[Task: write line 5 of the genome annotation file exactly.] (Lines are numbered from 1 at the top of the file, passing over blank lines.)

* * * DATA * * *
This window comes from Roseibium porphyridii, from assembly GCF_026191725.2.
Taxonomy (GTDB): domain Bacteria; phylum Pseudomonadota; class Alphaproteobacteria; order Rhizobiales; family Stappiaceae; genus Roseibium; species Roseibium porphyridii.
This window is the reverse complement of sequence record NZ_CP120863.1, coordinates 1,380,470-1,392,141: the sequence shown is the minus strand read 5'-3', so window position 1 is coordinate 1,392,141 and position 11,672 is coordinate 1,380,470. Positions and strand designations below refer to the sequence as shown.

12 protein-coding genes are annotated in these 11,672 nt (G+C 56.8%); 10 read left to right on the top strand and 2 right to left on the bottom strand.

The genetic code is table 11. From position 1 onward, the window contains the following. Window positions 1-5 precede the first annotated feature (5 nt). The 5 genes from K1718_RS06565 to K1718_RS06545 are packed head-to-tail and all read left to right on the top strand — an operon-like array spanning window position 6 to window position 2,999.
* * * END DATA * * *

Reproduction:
The genetic code is table 11. From position 1 onward, the window contains the following. Window positions 1-5 precede the first annotated feature (5 nt). The 5 genes from K1718_RS06565 to K1718_RS06545 are packed head-to-tail and all read left to right on the top strand — an operon-like array spanning window position 6 to window position 2,999.